The Around Town Cuisine

Daddy Sep 20, 2018 · 1 min read
The Around Town Cuisine

Three foods of France: the ubiquitous tartare de bœuf enjoyed France-wide, the alpine favorite raclette spanning several regions, and the dauphinois-locals-only ravioles.


Tartare de bœuf [tar-tar du buff]: Raw beef sometimes mixed with capers, onions, or the like. I thought it had to be cured by first soaking it in wine or vinegar, but there are no special preparations of the sort. The same goes for that egg they sometimes crack on top of it.

Now that you know, what you can get away wit, you can: a) bare-hand an uncooked hamburger patty at the next Labor Day cookout, and/or b) try something a little less adventurous with salmon, dill, and breadcrumbs.


Raclette [ra-clet]: One of the heavier foods you can imagine, a heating element melts the surface of a cheese wedge, which is raked in all its gooey, shameless gloriy onto baked potatoes and slices of meat. A staple within the French Alps, it is a perfect winter comfort food after a day in the snow, though I just went to indulge.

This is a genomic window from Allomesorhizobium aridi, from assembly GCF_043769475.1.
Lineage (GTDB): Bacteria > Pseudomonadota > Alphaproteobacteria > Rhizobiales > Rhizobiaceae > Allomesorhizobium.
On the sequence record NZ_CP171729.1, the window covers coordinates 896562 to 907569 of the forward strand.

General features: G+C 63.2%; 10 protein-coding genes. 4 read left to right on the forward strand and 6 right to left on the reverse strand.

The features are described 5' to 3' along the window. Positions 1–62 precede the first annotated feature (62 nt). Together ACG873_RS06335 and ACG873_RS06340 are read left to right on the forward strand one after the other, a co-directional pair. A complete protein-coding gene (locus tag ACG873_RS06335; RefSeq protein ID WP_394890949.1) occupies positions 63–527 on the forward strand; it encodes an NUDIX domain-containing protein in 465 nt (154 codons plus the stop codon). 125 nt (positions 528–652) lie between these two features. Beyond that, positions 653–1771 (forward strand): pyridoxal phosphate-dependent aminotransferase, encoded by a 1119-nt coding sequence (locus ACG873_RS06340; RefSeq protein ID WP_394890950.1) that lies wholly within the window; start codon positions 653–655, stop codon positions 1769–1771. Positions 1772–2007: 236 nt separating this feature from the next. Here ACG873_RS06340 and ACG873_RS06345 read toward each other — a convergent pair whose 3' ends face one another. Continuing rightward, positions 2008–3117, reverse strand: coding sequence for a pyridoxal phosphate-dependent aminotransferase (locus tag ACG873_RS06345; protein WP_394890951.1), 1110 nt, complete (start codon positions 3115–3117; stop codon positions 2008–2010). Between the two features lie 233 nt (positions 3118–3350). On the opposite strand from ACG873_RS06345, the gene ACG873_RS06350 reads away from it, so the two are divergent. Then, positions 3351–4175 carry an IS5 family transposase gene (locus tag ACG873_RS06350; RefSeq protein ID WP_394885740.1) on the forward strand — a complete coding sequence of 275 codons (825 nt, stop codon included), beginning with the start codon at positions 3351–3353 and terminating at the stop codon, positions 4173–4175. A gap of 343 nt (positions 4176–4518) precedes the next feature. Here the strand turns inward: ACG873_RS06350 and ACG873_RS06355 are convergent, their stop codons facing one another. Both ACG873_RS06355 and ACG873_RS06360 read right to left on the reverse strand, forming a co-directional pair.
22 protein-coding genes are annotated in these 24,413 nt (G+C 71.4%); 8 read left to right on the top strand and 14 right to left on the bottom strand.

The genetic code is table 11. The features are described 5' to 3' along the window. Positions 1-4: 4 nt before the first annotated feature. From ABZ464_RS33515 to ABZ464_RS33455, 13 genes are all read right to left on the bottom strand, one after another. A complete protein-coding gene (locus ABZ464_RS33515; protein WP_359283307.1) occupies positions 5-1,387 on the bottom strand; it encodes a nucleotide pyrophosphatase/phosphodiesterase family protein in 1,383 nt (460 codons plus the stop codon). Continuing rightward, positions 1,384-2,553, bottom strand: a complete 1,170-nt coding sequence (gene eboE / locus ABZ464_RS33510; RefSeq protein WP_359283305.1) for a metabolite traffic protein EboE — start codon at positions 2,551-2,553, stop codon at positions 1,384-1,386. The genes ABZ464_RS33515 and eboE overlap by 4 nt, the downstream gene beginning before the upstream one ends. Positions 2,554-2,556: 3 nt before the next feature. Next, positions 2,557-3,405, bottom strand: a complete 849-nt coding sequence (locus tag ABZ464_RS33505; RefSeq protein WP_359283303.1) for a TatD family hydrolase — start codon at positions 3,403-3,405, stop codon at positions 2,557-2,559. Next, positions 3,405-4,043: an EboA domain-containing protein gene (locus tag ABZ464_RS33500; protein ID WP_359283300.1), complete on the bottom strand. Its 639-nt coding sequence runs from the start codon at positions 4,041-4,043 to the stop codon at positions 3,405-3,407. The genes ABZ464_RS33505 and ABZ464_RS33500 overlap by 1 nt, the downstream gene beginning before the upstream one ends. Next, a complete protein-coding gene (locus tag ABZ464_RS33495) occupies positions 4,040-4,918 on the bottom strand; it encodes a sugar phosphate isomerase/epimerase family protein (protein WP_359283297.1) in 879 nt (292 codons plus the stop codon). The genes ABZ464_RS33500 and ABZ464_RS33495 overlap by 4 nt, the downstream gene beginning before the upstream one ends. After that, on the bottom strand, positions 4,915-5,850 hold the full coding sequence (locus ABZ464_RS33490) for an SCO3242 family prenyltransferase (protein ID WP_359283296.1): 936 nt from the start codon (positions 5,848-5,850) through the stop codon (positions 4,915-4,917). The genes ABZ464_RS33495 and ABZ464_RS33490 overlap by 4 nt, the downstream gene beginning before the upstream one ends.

Ravioles [rav-ee-ol]: Like ravioli, except pronounced without the “ee” sound at the end, it’s basically the same concept except ravioles don’t have meat inside and are a bit smaller; think cheese-filled postage stamps. The five or so manufactures legally able to market the name “ravioles”, are all within short distance from Grenoble. This is likely the city’s most region-specific food and if not, is certainly the most popular. To make it more regional feeling, it’s often garnered with oil from walnuts (Grenoble’s contribution to French cuisine), or as in the lower picture, baked with a layer of St. Marcellin atop, a local cheese too pungent for most to enjoy solo-dolo.

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Technophobe gracing tech companies in the Global 500, Fortune 500, a Kickstarter unicorn, and several little dinky places. Bike touring is my sanity factory.